1. Recovering pope will go to Mongolia, Vatican confirms, By Philip Pullella, Reuters, July 6, 2023, 8:08 AM Pope Francis will travel to Mongolia at the end of August, the Vatican confirmed on Thursday, indicating that his health is improving well enough after surgery to be able to go to the remotest area he has ever visited. The Vatican issued a detailed schedule for the Aug. 31-Sept. 4 trip, a sign that the visit could now be called off only for extreme reasons.  https://news.yahoo.com/recovering-pope-mongolia-vatican-confirms-120811435.html__________________________________________________________ 2. Pope Francis asks Church to identify 21st-century martyrs slain ‘only because they are Christians’, By Frances D’Emilio, Associated Press, July 5, 2023, 8:13 AM Pope Francis has set up a special commission tasked with identifying those he calls the “new martyrs” of the 21st century — Christians who have been slain in some cases simply for attending Mass or for helping the poor.  https://www.washingtonpost.com/world/2023/07/05/vatican-pope-francis-martyrs-saints/4d41bc86-1b2d-11ee-be41-a036f4b098ec_story.html__________________________________________________________ 3. Women Need A Pro-Life Safety Net—Not More Pressure To Abort, By Ashley McGuire, Newsweek, July 5, 2023, 9:40 AM, Opinion When I think of forced abortions, I think of totalitarian regimes like China or North Korea. Not the American Midwest. And yet a deceptive ballot initiative in the Buckeye State threatens to create a regime where women will feel increased pressure to abort, with existing safeguards stripped away. The year since the Dobbs Supreme Court decision has given the American people a voice and a choice in their state’s abortion laws for the first time in half a century. The result has been, unsurprisingly, a wide variety of policies that range from protecting babies once a heartbeat can be detected to allowing abortion on demand for any reason on the taxpayer’s dime until the moment of birth. But the pro-abortion movement has been pivoting to a political strategy that circumvents voter choice altogether, ironically under the guise of voter choice. The strategy is to gather enough signatures to put a broadly worded ballot initiative directly in front of voters to permanently enshrine an extreme right to abortion. Buried in the fine print is the kicker: once passed, the proposed amendment prevents voters, either directly or through their legislators, from passing any kind of law that in any way protects girls and women or the unborn in the future. Existing health and safety standards for women will be null and void, as would parental consent or even notification provisions. Voters are essentially tricked into removing themselves from the democratic, legislative process on abortion. Far-left special interest groups and the abortion industry have done it successfully already in Michigan, California, and Vermont, and now they’ve set their sights on Ohio. Not only do the ballot initiatives permanently cut voters out of the process of self-governing on an issue of great moral consequence, but they threaten to exacerbate a climate where women feel pressured into abortion.  There is no limit to the creative options legislators and communities have in building pro-life safety nets in their states that can help to end the hidden scourge of forced abortions. Initiatives like the one on the ballot in Ohio will permanently limit pregnant women in crisis to a choice they don’t want to make. Ashley McGuire is a Senior Fellow with The Catholic Association, author of Sex Scandal: The Drive to Abolish Male and Female, and co-host of the nationally syndicated radio show, “Conversations with Consequences.” https://www.newsweek.com/women-need-pro-life-safety-netnot-more-pressure-abort-opinion-1810254__________________________________________________________ 4. Not for Sale: God’s Children, By Grazie Pozo Christie, Townhall, July 4, 2023, Opinion In 1852, a novel by abolitionist Harriet Beecher Stowe depicting the hard lives of Southern American slaves sparked a firestorm of anti-slavery sentiment across the country. “Uncle Tom’s Cabin” was a landmark work of protest. It enabled readers to see the human cost of slavery—the misery of its victims; to stand at the cabin door, as it were, and look at the dark reality inside. William Wilberforce, the British politician who devoted his life to ending his country’s participation in the Transatlantic Slave Trade also engaged the emotions of the public. He publicly posted illustrations of the ships with their narrow rows of coffin-like stalls in which Africans were packed like bales of hay and died by the hundreds of thousands. One look at the diagrams was enough to bring their anguish home to the viewer’s heart.   It’s 2023, long after the end of legal slavery, but the evil practice continues. In fact, there are millions more men, women and children enslaved today than in the 19th century. The public is apathetic and unengaged in a problem that seems to most distant and irrelevant.    The movie “Sound of Freedom,” starring Jim Caviezel and produced by Eduardo Verástegui opens fittingly on July 4th and is a film designed, in the Wilberforce and Stowe tradition, to bring the distracted public face to face with one prevalent and particularly vile aspect of modern-day slavery: child sex trafficking.   Without giving too much away, the movie portrays the web of nefarious kidnappers, traffickers and clients chased down and ultimately brought to justice and provides the satisfaction of seeing the agony of separation and slavery end. Watch “Sound of Freedom” for the excitement and the fine acting. But in truth, the movie is a story of personal possibilities—that we might stop averting our gaze from the horror; that we come to understand its pervasiveness; and that we ultimately reject our own indifference to it. Because, though we may be innocent of any direct involvement, we are guilty of allowing ourselves to pretend it isn’t happening.  Or, if we know it’s happening, of shrugging off the anguish of other people’s children.  Grazie Pozo Christie, M.D., is a Senior Fellow for The Catholic Association and host of the nationally syndicated radio show Conversations with Consequences. https://townhall.com/columnists/graziepozochristie/2023/07/04/sound-of-freedom-n2625267__________________________________________________________ 5. Arizona governor asked to rescind executive order limiting prosecution of abortion-related cases, By Associated Press, July 4, 2023, 12:28 PM Twelve of Arizona’s 15 county attorneys are calling for Gov. Katie Hobbs to rescind her recent executive order that limits them from prosecuting abortion-related cases. “The governor’s office should not interfere with the discretion of prosecutors in fulfilling their duties as elected officials,” said the attorneys’ letter sent to Hobbs late Monday. “Whether this was the intended purpose, the result is an unnecessary and unjustified impingement on the duties and obligations of elected county attorneys in Arizona.” Gubernatorial spokesman Christian Slater said the governor will not be rescinding the order.  https://apnews.com/article/arizona-abortionrelated-cases-limited-prosecution-55aa54e0a15be2cdb3add7815544675f__________________________________________________________ 6. Argentine bishop named to Vatican office rejects criticism of his handling of abuse allegations, By Almudena Calatrava, Associated Press, July 3, 2023, 10:32 PM An Argentine bishop named by Pope Francis to lead a powerful Vatican office that ensures doctrinal orthodoxy on Monday rejected accusations that he refused to believe victims of sexual abuse by a priest, saying he took actions when the allegations resurfaced in 2019.  BishopAccountability.org, a Massachusetts organization that maintains an online archive of abuse in the Roman Catholic Church, said over the weekend in a statement that Fernández refused to believe victims who accused Eduardo Lorenzo, a priest in the La Plata archdiocese, of sexually abusing boys.  In a statement sent by La Plata Archbishop’s office to the Associated Press on Monday, Fernández stated that he “never” said he didn’t believe the victims, and that he took actions to ban the priest from all activities with minors and confine him to church facilities. “When someone files an accusation of this type, in principle they are always believed,” he said. “But an investigation is also needed and to follow the due process established in the law.” Fernández also said that in late 2019, Argentina’s justice system ordered preventive detention for Lorenzo. The priest took his own life, and Fernández said that if he hadn’t “he would probably have faced a criminal trial later.” But BishopAccountablity.org said that after a 2008 child abuse complaint against Lorenzo resurfaced in 2019, the archbishop published a letter from the priest on the archdiocese’s website. In it, the priest denied the abuse allegation and said he was slandered. The archbishop later went to the accused priest’s parish and celebrated a Mass with him, according to BishopAccountability.org.  https://www.washingtonpost.com/world/2023/07/03/vatican-pope-argentina-fernandez-abuse/06ddd1dc-1a13-11ee-be41-a036f4b098ec_story.html __________________________________________________________ 7. After the fall of Roe, emboldened religious conservatives lobby to restrict abortion in Africa, By Cara Anna, Associated Press, July 3, 2023, 4:10 AM  Efforts to legalize and make abortions safer in Africa were shaken when the U.S. Supreme Court ended the national right to an abortion a year ago. Within days, Sierra Leone President Julius Maada Bio declared that his government would decriminalize abortion “at a time when sexual and reproductive health rights for women are being either overturned or threatened.” But some U.S.-based organizations active in Africa were emboldened, especially in largely Christian countries. One is Family Watch International, a nonprofit Christian conservative organization whose anti-LGBTQ+ stance, anti-abortion activities and “intense focus on Africa” led to its designation as a hate group by the Southern Poverty Law Center.  After lobbying lawmakers in the southern African nation not to consider a bill that would have allowed abortion under certain circumstances, the U.S.-based Catholic group Human Life International told its supporters in March that “thanks to you, Malawi is safe from legal abortion.”  African experts say events in the U.S. could reverse gains in the availability of safe abortion procedures, especially since the U.S. government is the largest global donor of international reproductive health assistance.  https://www.washingtonpost.com/world/2023/07/02/africa-abortion-supreme-court-limits/861344e0-188e-11ee-9de3-ba1fa29e9bec_story.html__________________________________________________________ 8. Pope Francis has just given the Vatican his Ratzinger, By John L. Allen Jr., Crux, July 2, 2023, Opinion Eighteen years ago, a College of Cardinals largely appointed by the pope whose reign had just ended wanted continuity, and so they elected the man who’d been the intellectual architect of the previous administration. Thus it was that Cardinal Joseph Ratzinger became Pope Benedict XVI, as the natural heir to the doctrinal and spiritual legacy of Pope John Paul II. After yesterday, one has to ask: Is Pope Francis trying to align the stars for history to repeat itself by naming his own theological right hand, Archbishop Victor Manuel Fernández, to the same post once held by Ratzinger as the Vatican’s doctrinal czar?  Yet while every analogy is inexact, there are nevertheless three striking parallels. First, the Argentine prelate overnight becomes arguably the single most powerful figure in Francis’s Vatican, perhaps even more so than Secretary of State Pietro Parolin, just as Ratzinger once held even more sway than Cardinal Angelo Sodano. Second, Ratzinger was a lightning rod for the most controversial elements of the John Paul papacy, from its battles against liberation theology to its teaching on sexual ethics. He was a hero to conservatives, but a love-to-hate figure among progressives – at times, one could almost hear the Imperial Death March from “Star Wars” playing in the background as liberal Catholic commentators talked about Ratzinger. Fernández already has a similar profile in equal-and-opposite fashion among Catholic conservatives, and it will only grow as they get to know him better. Third, assuming Fernández does become a cardinal, he will inevitably be considered a candidate to become pope himself, especially for all those who don’t want the Francis Revolution to end with the pope who launched it. Of course, his candidacy will seem unthinkable to papal critics who won’t be able to believe that a majority of cardinals would vote for such a controversial figure – but I remind you, exactly the same thing was said of the candidacy of Joseph Ratzinger 18 years ago.  https://cruxnow.com/news-analysis/2023/07/pope-francis-has-just-given-the-vatican-his-ratzinger__________________________________________________________ 9. Same-Sex Marriage Doesn’t Trump the Right to Dissent, By Nicole Ault, The Wall Street Journal, July 1, 2023, Pg. A13, Opinion When the Supreme Court held that the Constitution gives same-sex couples the right to marry, Justice Samuel Alito warned that the decision “will be used to vilify Americans who are unwilling to assent to the new orthodoxy.” Dissenting in Obergefell v. Hodges (2015), he wrote: “I assume that those who cling to old beliefs will be able to whisper their thoughts in the recesses of their homes, but if they repeat those views in public, they will risk being labeled as bigots and treated as such by governments, employers, and schools.” Justice Alito’s fears were well-founded, despite assurances to the contrary in the majority opinion by Justice Anthony Kennedy. But in 303 Creative v. Elenis, which was decided as the court’s term ended Friday, the court forcefully affirmed the freedom to dissent.  It’s significant that the justices decided 303 Creative on free-speech rather than free-exercise grounds. In Obergefell, Justice Kennedy emphasized that “religions, and those who adhere to religious doctrines,” were free to disagree. He relegated “those who oppose same-sex marriage for other reasons” to an afterthought. But compelling an atheist or agnostic to affirm a secular orthodoxy is also a violation of conscience. Friday’s ruling affirms something unique about the U.S. “There’s nothing special about what our First Amendment says,” as Ms. Waggoner puts it. Other countries’ constitutions affirm free speech and religion too. “But judicial precedent and frankly apathy by the citizens have allowed those written guarantees to mean absolutely nothing.” https://www.wsj.com/articles/same-sex-marriage-doesnt-trump-the-right-to-dissent-lorie-smith-303-creative-40476891__________________________________________________________ 10. Pope appoints bishop from his native Argentina to lead Vatican office that enforces church doctrine, By Frances D’Emilio and Nicole Winfield, Associated Press, July 1, 2023, 3:14 PM Pope Francis on Saturday chose a bishop who is a trusted theological advisor from his native Argentina for one of the Vatican’s most powerful positions — head of the watchdog office that ensures doctrinal orthodoxy. Francis named Monsignor Victor Manuel Fernández, the archbishop of La Plata, Argentina, as the prefect, or chief, of the Dicastery for the Doctrine of the Faith. Fernández has been nicknamed the “pope’s theologian″ since he is widely believed to have helped author some of Francis’ most important documents. The Dicastery, or department, enforces orthodoxy of church teaching and disciplines theologians deemed to have strayed from Catholic doctrine in their lectures or publications. But it has taken on considerably more importance to rank-and-file faithful as the stain of pedophile priests spread across the globe in recent decades. Among the department’s duties are evaluating and processing sex abuse allegations against clergy. Fernández is widely believed to have been a key author behind some of Francis’ most consequential documents, notably “God is Love,” a 2016 exhortation that opened the door to letting divorced Catholics who remarry in civil ceremonies to receive Communion.  https://www.washingtonpost.com/world/2023/07/01/vatican-pope-doctrine-faith/6a48d97e-1806-11ee-9de3-ba1fa29e9bec_story.html__________________________________________________________ 11. 303 Creative v. Elenis Is a Victory for Free Speech and PluralismThe Supreme Court supports the right of a business to dissent from dominant cultural views., By The Wall Street Journal, June 30, 2023, 8:00 AM, Editorial Most Americans support same-sex marriage, but an open question since the Supreme Court handed down Obergefell v. Hodges in 2015 is whether Americans running a business can dissent from progressive orthodoxies without punishment. The High Court resolved that tension on Friday with a 6-3 ruling in favor of the First Amendment, a decisive victory for American pluralism. In 303 Creative LLC v. Elenis, the Court ruled in favor of Lorie Smith and her custom website business. The core question: Can a Colorado anti-discrimination law compel Ms. Smith to lend her creative expression to causes she doesn’t condone? Ms. Smith says her Christian faith precludes her from designing tailored websites for same-sex weddings. The Tenth Circuit Court of Appeals ruled that the state could coerce that speech. Justice Neil Gorsuch corrects that mistake. “Colorado seeks to force an individual to speak in ways that align with its views but defy her conscience about a matter of major significance,” he writes for the majority. “As this Court has long held, the opportunity to think for ourselves and to express those thoughts freely is among our most cherished liberties and part of what keeps our Republic strong.”  303 Creative is a cultural tonic the country urgently needs. The tolerance the left once sought for gays and gay weddings has become the coercion that forces dissenters from the dominant culture to bend the knee. “Abiding the Constitution’s commitment to the freedom of speech means all of us will encounter ideas” that are unattractive or even hurtful, as Justice Gorsuch says. “But tolerance, not coercion, is our Nation’s answer.” https://www.wsj.com/articles/303-creative-llc-v-elenis-supreme-court-neil-gorsuch-lorie-smith-free-speech-first-amendment-5a443236__________________________________________________________ 12. Pope meets with wife and family of Julian Assange, who says pontiff ‘concerned’ by his suffering, By Rebecca Preciutti, Associated Press, June 30, 2023, 11:16 AM Pope Francis met Friday with imprisoned WikiLeaks founder Julian Assange’s wife Stella, who said the pope’s gesture in receiving her was evidence of his “ongoing show of support for our family’s plight” and concern over her husband’s suffering. In an interview with The Associated Press after the audience, Stella Assange recalled that Francis had sent a letter to her husband in March 2021, during a particularly difficult period. “He has provided great solace and comfort and we are extremely appreciative for his reaching out to our family in this way,” she told AP. “He understands that Julian is suffering and is concerned.” Assange has spent four years in Britain’s Belmarsh Prison fighting extradition to the U.S., where he faces up to a 175-year sentence on espionage charges for publishing classified military and diplomatic cables through WikiLeaks.  https://www.washingtonpost.com/world/2023/06/30/julian-assange-wiki-pope-vatican/0990a808-1759-11ee-9de3-ba1fa29e9bec_story.html__________________________________________________________ 13. Vatican reports income boost in charitable fund, even as donations dip following financial scandals, By Nicole Winfield, Associated Press, June 30, 2023, 9:14 AM The Vatican on Friday reported that a key charitable fund, Peter’s Pence, doubled its income in 2022 to 107 million euros, or more than $166 million, even as donations from the faithful dipped slightly following years of scandal over financial mismanagement at the Holy See. Overall, the Peter’s Pence fund, which finances the Vatican bureaucracy and the pope’s charitable projects around the world, ended 2022 with 11.5 million euros in surplus compared to an 18.4 million-euro deficit in 2021. That year, it only brought in 46.9 million euros in income, according to the financial statement. It’s the second year that the Holy See has published a dedicated financial statement for the Peter’s Pence fund, part of Pope Francis’ push for greater financial transparency in a bid to assure the faithful that their contributions are being put to good use.  https://www.washingtonpost.com/national/2023/06/30/vatican-finances-donor-pope/fcfeb708-1747-11ee-9de3-ba1fa29e9bec_story.html__________________________________________________________ 14. The Supreme Court rules for a designer who doesn’t want to make wedding websites for gay couples, By Jessica Gresko, Associated Press, June 30, 2023, 8:20 PM In a defeat for gay rights, the Supreme Court’s conservative majority ruled on Friday that a Christian graphic artist who wants to design wedding websites can refuse to work with same-sex couples. One of the court’s liberal justices wrote in a dissent that the decision’s effect is to “mark gays and lesbians for second-class status” and that the decision opens the door to other discrimination. The court ruled 6-3 for designer Lorie Smith, saying she can refuse to design websites for same-sex weddings despite a Colorado law that bars discrimination based on sexual orientation, race, gender and other characteristics. The court said forcing her to create the websites would violate her free speech rights under the Constitution’s First Amendment.  https://www.washingtonpost.com/business/2023/06/30/supreme-court-gay-rights-website-designer/2ac371f4-174f-11ee-9de3-ba1fa29e9bec_story.html__________________________________________________________ 15. Judge allows nearly all of North Carolina’s revised 12-week abortion law to take effect, By Gary D. Robertson, Associated Press, June 30, 2023 A federal judge ruled on Friday that nearly all of North Carolina’s revised 12-week abortion law scheduled to begin this weekend can take effect, while temporarily blocking one rule that doctors feared could expose them to criminal penalties. The decision by U.S. District Judge Catherine Eagles sets aside that rule but allows the law’s remaining provisions to begin on Saturday while litigation continues. Abortion providers had last week requested a blanket order halting all of the July 1 restrictions pending their court challenge. Planned Parenthood South Atlantic and a physician said several sections in the newly revised law were so vague and seemingly contradictory that doctors could unintentionally break the law, leaving them unable to care for women seeking legal abortions. https://apnews.com/article/north-carolina-abortion-law-court-order-2b7b20308041753a5f63fed494557982__________________________________________________________ 16. U.S. bishops praise Supreme Court’s unanimous Groff v. DeJoy religious freedom decision, By Peter Pinedo, Catholic News Agency, June 30, 2023, 3:50 PM The United States Conference of Catholic Bishops (USCCB) praised the U.S. Supreme Court’s unanimous ruling in favor of a Christian postal worker’s religious freedom rights in Thursday’s Groff v. DeJoy decision. In a statement released Thursday, the USCCB said that the ruling “breathed life back into a major civil rights law meant to prevent discrimination by employers against people of faith in the workplace.” In its ruling, written by Justice Samuel Alito, the court said federal law requires an employer that denies an employee a religious accommodation must show that the burden of the accommodation would result in substantial increased costs. The court rejected the “de minimis” standard that interpreted Article VII of the Civil Rights Act to allow employers to deny workers’ religious accommodation requests if they presented more than a “trivial cost.” https://www.catholicnewsagency.com/news/254707/us-bishops-praise-supreme-court-unanimous-groff-v-dejoy-religious-freedom-decision__________________________________________________________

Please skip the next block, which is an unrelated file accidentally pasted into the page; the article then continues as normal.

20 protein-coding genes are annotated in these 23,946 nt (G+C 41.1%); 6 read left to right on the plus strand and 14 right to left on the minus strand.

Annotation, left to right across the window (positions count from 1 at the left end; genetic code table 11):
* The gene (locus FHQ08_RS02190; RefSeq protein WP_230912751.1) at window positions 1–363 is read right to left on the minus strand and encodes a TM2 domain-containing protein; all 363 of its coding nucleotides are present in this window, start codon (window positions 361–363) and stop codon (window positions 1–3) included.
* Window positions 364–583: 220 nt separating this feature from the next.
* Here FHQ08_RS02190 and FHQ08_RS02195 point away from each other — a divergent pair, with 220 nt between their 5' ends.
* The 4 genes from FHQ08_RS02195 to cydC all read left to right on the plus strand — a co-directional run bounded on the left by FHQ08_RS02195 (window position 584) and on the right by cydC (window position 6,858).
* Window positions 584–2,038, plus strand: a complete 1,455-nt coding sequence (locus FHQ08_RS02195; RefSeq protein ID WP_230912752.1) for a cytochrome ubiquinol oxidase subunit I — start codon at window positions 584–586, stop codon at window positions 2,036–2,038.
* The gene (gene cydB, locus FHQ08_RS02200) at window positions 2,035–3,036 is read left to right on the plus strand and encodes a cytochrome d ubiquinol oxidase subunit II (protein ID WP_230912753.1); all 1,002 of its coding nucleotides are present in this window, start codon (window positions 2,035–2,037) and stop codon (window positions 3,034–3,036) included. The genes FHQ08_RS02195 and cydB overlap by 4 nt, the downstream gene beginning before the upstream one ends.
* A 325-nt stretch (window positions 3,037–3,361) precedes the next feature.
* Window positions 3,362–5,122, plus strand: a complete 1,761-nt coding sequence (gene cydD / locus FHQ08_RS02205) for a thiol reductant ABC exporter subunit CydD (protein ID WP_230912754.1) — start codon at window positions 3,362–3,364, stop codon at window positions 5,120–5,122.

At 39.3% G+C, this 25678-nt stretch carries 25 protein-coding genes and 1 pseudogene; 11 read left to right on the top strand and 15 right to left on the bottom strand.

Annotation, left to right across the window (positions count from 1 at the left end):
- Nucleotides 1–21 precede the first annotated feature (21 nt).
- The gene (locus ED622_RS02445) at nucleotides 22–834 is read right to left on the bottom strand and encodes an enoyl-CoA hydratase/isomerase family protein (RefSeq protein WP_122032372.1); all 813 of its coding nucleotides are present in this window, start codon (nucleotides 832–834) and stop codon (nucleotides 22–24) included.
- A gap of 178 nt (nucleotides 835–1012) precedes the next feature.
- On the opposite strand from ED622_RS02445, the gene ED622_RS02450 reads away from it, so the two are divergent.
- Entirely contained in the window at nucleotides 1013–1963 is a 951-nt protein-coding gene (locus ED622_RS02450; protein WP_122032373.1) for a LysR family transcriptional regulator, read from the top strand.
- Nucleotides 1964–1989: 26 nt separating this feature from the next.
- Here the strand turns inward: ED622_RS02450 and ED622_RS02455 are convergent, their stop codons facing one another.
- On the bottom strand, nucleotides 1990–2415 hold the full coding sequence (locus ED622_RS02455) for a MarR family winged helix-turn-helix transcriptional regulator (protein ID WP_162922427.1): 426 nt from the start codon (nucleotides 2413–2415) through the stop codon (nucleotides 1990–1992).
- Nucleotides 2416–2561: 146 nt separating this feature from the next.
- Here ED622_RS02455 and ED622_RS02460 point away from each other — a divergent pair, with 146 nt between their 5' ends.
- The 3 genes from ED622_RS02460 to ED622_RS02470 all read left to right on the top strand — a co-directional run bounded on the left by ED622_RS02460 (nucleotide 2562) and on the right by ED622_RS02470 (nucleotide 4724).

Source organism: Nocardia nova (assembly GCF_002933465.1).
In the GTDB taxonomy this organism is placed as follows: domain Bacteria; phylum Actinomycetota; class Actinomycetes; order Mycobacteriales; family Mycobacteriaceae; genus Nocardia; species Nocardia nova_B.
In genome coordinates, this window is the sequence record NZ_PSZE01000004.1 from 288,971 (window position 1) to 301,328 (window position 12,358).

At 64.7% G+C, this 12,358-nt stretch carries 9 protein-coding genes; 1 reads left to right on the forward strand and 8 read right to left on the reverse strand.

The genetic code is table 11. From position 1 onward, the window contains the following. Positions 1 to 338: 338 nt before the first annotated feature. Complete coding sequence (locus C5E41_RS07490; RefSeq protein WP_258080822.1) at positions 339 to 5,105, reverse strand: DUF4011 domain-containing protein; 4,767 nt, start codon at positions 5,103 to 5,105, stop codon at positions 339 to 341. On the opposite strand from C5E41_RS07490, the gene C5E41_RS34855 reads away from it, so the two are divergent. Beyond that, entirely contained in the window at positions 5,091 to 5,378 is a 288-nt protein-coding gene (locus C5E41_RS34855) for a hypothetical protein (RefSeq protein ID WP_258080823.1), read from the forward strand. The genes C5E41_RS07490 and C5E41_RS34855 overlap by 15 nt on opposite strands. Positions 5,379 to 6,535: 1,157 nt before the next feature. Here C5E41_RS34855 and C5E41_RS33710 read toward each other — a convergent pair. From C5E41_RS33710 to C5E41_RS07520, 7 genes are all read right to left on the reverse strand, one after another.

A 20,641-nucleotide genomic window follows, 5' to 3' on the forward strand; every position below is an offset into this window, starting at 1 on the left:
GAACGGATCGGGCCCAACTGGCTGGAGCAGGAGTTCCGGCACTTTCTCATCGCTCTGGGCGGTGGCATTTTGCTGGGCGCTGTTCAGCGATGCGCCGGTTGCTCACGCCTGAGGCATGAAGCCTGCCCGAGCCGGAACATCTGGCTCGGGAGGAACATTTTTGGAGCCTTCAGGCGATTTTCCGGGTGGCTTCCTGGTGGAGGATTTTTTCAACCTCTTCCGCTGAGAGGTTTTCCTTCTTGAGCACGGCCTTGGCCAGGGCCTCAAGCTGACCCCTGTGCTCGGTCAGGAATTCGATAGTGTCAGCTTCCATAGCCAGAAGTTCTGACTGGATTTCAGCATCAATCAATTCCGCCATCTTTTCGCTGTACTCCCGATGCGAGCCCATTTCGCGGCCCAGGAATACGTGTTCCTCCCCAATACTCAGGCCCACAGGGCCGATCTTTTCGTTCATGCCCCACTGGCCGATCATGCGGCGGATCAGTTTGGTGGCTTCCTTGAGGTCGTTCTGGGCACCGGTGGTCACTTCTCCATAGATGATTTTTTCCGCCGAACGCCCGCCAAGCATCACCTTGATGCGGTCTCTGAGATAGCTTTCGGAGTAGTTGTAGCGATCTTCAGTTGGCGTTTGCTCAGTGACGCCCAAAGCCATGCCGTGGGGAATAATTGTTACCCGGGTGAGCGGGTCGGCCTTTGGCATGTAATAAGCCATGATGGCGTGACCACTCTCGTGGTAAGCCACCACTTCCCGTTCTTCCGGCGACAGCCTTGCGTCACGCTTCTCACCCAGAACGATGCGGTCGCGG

TCA Media Monitoring provides a snapshot from national newspapers and major Catholic press outlets of coverage regarding significant Catholic Church news and current issues with which the Catholic Church is traditionally or prominently engaged. The opinions and views expressed in the articles do not necessarily reflect the views of The Catholic Association.
Subscribe to the TCA podcast!
“Conversations with Consequences” is a new audio program from The Catholic Association. We’ll bring you thoughtful dialogue with the leading thinkers of our time on the most consequential issues of our day. Subscribe today or listen online and enjoy our entertaining and informative weekly episodes.